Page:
Limits of Unitarian Universalist congregationalism: "Unitarian Universalism" exists beyond the limits of congregational affiliation, and beyond the formal boundaries of the UUA. (2.15.08)
Baptism is more than signing a membership book: We have yet to imagine what a baptism into Unitarian Universalism would be. (2.23.08)
Survey: 0.3 percent of adults are Unitarian Universalists: My take on the Pew Forum survey that estimated that many more people identify as UUs than are members of UU churches. (2.26.08)
Authority in the spirit: Developing a doctrine of the liberal church: An essay in ecclesiology. (1.14.97)
Schleiermacher on true religious fellowship: An essay on Friedrich Schleiermacher's view of the church. (3.2.98)
Can a fundamentalist be a unitarian? On the unitarianism of Jehovah's Witnesses and the Biblical Unitarians. (8.13.03)
Was Channing a biblical inerrantist? The early American champion of Unitarianism believed in the reliability of scripture, not its inerrancy. (1.3.03)
"Words are not the only language": Henry Whitney Bellows's view of scripture: An essay on 19th-century Unitarian biblical interpretation. (4.5.97)
Beware "Old Testament" comparisons: I refuse to believe that most Americans have deliberately sequestered themselves in ideological ghettos. (9.23.04)
Banishing faith from politics? Good luck!: An argument for theological criticism of politics. (10.24.04)
Democrats need some "thick we's": The left should go to church. (12.12.04)
Two cheers for conservative liberals: Making sense of "conservative" Unitarian Universalists. (6.1.06)
Bush and Colbert, Lear and the Fool: Shakespearean commentary on the White House Correspondents Dinner. (5.2.06)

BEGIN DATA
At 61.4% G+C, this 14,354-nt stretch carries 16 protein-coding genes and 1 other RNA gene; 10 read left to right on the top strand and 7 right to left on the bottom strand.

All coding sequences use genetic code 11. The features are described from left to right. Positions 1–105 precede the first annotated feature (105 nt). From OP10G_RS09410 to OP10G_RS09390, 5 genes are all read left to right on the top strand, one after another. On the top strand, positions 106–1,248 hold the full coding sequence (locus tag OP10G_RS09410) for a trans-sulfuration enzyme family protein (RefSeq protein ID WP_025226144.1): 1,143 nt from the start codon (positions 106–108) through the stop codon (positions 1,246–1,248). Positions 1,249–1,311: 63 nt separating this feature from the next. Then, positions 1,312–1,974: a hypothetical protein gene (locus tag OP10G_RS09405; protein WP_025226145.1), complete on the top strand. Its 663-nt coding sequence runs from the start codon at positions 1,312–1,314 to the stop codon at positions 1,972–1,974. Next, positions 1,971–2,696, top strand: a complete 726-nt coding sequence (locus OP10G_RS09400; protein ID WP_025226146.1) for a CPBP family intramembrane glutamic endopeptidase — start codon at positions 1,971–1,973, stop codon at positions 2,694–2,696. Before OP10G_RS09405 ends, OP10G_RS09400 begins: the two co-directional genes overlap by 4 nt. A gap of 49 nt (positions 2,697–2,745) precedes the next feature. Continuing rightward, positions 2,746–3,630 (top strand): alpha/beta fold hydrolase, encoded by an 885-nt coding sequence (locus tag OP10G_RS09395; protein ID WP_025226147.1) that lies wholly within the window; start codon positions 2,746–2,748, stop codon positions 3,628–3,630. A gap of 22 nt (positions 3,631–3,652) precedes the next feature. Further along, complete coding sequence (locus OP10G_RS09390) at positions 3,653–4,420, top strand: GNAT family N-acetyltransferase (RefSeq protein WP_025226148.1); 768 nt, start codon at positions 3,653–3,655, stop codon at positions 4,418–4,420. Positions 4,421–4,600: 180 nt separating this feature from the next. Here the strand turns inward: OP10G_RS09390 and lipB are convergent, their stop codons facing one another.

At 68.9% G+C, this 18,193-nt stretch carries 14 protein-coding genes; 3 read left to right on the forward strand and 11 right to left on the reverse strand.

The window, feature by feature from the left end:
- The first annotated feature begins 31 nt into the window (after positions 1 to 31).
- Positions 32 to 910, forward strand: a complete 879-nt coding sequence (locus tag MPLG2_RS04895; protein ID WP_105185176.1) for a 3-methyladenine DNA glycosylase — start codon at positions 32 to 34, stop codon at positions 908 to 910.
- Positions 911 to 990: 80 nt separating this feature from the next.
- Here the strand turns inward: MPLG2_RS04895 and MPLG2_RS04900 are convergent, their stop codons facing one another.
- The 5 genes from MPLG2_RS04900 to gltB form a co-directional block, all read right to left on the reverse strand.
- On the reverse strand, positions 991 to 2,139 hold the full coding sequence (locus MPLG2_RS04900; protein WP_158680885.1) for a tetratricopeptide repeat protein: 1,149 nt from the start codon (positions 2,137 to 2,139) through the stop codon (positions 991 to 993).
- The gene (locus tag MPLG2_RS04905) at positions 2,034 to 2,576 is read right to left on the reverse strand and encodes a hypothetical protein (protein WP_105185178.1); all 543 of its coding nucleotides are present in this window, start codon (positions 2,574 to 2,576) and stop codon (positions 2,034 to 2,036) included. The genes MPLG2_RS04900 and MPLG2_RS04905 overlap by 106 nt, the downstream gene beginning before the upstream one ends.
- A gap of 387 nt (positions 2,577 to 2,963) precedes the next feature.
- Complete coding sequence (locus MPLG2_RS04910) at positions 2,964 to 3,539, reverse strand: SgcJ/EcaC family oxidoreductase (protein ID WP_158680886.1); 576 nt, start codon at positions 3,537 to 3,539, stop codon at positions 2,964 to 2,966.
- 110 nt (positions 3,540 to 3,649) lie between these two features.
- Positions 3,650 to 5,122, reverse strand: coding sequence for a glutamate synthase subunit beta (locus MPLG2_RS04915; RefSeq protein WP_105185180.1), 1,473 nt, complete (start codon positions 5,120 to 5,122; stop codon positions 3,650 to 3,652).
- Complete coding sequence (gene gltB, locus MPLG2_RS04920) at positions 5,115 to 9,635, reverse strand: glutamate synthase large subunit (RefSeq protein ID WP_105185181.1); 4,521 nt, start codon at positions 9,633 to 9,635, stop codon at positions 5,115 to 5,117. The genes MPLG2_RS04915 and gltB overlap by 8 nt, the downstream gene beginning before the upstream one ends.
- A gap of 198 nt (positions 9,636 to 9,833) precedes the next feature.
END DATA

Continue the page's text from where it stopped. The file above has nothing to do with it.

Is there political diversity among UUs? We should be careful not to make our politics into a new kind of orthodoxy. (12.26.02)
More than words: What would James Luther Adams have made of Hobbes's statement that "covenants, without the sword, are but words"? (4.30.03)
Resisting stem cell utopianism: A few thoughts on the differences between fetuses and human beings. (9.14.04)

Copyright © 2010 by Philocrites | Posted 2 January 2010 at 5:02 PM

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will shetterly:

January 2, 2010 06:15 PM | Permalink for this comment

It's been a great run! Congratulations!


January 2, 2010 06:38 PM | Permalink for this comment


Sarah Gibb Millspaugh:

January 2, 2010 06:52 PM | Permalink for this comment

Thank you for blessing us with this blog over the years - a source for many lively and thoughtful conversations and ruminations. I appreciate your intentional ending of the blog, rather than letting it fade away. And thanks much for the "best of"... we'll look those up!
Happy new year,

Christine RObinson:

January 2, 2010 06:58 PM | Permalink for this comment

Thanks for being an innovator, P, and may parenthood bring you joy! Christine

Desmond Ravenstone:

January 2, 2010 07:18 PM | Permalink for this comment